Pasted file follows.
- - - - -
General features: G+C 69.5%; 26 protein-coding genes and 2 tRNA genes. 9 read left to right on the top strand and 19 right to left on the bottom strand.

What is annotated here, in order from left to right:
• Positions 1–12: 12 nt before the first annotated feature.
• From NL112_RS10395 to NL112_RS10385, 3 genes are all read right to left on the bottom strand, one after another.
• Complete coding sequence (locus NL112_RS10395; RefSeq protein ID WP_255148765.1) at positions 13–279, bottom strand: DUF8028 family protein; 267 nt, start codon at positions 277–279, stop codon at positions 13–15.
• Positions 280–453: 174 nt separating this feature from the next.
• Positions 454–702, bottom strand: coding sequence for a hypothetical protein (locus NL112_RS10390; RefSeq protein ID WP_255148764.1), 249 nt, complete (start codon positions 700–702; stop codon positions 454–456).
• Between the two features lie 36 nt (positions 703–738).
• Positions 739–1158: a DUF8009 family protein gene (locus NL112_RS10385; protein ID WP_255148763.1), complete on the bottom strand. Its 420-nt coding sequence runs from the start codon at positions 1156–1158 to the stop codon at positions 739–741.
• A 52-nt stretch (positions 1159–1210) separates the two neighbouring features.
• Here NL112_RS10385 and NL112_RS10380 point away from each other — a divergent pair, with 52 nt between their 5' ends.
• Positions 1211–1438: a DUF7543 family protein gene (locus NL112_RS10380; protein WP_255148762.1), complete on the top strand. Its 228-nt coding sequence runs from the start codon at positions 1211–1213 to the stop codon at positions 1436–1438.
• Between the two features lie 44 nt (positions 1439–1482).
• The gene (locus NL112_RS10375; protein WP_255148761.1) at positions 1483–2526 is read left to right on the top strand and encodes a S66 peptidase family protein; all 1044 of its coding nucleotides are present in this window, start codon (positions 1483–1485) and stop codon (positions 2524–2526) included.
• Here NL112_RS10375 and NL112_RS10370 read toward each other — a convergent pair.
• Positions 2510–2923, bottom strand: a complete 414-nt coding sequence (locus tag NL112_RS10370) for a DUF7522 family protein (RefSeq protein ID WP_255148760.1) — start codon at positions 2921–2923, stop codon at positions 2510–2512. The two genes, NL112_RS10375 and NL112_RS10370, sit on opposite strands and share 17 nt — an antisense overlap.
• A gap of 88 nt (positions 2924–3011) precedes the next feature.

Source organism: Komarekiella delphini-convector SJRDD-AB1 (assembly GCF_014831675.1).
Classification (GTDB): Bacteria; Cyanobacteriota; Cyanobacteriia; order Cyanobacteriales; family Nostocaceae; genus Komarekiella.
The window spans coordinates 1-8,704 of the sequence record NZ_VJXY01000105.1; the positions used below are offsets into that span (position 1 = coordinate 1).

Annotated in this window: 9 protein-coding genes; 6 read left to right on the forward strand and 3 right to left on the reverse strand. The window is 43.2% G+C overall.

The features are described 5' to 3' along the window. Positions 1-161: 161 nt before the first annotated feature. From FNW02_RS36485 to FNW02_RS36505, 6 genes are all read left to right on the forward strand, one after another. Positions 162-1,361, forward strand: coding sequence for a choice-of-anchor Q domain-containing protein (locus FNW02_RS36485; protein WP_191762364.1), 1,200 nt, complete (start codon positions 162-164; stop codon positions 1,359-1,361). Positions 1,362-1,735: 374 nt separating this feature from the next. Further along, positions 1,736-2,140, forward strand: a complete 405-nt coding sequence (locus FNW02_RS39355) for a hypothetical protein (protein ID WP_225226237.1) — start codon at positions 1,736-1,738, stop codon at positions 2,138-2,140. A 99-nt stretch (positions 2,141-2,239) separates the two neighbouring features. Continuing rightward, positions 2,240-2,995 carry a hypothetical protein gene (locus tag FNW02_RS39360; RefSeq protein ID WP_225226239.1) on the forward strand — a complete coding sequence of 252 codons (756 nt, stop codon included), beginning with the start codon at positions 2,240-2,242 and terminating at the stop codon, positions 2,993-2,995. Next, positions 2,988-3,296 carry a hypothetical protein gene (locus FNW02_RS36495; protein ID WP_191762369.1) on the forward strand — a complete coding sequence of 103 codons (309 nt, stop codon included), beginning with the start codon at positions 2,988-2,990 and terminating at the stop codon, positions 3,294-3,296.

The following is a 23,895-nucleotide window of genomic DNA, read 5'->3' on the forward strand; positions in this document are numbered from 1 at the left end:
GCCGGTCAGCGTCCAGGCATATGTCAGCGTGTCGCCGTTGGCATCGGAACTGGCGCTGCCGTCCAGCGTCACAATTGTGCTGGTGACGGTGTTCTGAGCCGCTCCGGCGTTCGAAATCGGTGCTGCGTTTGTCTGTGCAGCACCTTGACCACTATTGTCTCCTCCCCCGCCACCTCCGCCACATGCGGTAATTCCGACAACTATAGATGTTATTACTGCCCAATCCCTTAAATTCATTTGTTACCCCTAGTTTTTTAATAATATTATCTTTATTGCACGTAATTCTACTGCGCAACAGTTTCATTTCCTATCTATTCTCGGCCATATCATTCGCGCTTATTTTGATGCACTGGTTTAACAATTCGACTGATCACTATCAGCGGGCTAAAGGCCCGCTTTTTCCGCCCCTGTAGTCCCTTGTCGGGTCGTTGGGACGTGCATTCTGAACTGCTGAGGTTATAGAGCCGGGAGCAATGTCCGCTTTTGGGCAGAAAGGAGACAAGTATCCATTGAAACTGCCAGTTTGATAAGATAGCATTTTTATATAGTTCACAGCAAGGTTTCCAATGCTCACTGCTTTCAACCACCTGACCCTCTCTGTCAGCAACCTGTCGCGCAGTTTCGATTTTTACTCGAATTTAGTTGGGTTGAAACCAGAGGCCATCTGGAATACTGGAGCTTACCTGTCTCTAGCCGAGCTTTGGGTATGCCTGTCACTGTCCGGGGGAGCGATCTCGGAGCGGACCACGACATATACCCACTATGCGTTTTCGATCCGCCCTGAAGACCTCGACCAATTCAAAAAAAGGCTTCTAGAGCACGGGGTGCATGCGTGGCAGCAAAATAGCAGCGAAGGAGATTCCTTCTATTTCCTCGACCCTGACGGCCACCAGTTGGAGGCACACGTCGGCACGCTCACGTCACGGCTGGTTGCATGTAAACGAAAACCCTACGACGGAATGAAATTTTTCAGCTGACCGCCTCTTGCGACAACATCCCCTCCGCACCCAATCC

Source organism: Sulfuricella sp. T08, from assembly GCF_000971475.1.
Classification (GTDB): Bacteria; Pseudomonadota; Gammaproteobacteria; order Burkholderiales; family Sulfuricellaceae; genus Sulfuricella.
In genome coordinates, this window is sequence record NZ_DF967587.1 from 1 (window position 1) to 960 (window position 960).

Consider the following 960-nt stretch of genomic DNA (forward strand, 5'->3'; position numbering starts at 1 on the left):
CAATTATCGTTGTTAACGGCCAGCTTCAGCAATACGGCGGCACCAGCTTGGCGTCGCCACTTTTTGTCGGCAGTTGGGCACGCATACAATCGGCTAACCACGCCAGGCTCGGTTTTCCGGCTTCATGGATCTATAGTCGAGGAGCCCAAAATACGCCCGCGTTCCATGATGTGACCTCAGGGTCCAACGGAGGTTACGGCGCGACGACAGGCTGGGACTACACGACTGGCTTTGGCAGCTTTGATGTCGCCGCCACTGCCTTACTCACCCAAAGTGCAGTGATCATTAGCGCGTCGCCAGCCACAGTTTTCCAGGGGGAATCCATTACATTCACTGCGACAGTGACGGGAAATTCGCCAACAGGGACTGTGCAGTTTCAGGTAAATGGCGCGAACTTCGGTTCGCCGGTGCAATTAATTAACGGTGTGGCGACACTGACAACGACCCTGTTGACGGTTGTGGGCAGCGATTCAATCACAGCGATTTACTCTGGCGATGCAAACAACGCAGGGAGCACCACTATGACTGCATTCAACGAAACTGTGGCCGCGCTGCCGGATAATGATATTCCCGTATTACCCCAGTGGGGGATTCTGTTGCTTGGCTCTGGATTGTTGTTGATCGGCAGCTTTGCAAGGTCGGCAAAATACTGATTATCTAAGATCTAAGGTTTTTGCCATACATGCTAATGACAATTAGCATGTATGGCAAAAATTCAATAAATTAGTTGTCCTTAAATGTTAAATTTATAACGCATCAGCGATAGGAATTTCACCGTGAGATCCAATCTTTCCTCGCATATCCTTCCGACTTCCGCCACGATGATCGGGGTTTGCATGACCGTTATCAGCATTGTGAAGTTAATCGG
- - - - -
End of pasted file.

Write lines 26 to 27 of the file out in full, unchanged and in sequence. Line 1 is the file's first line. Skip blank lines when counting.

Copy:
Classification (GTDB): Bacteria; Pseudomonadota; Gammaproteobacteria; order Burkholderiales; family Sulfuricellaceae; genus Sulfuricella.
In genome coordinates, this window is sequence record NZ_DF967587.1 from 1 (window position 1) to 960 (window position 960).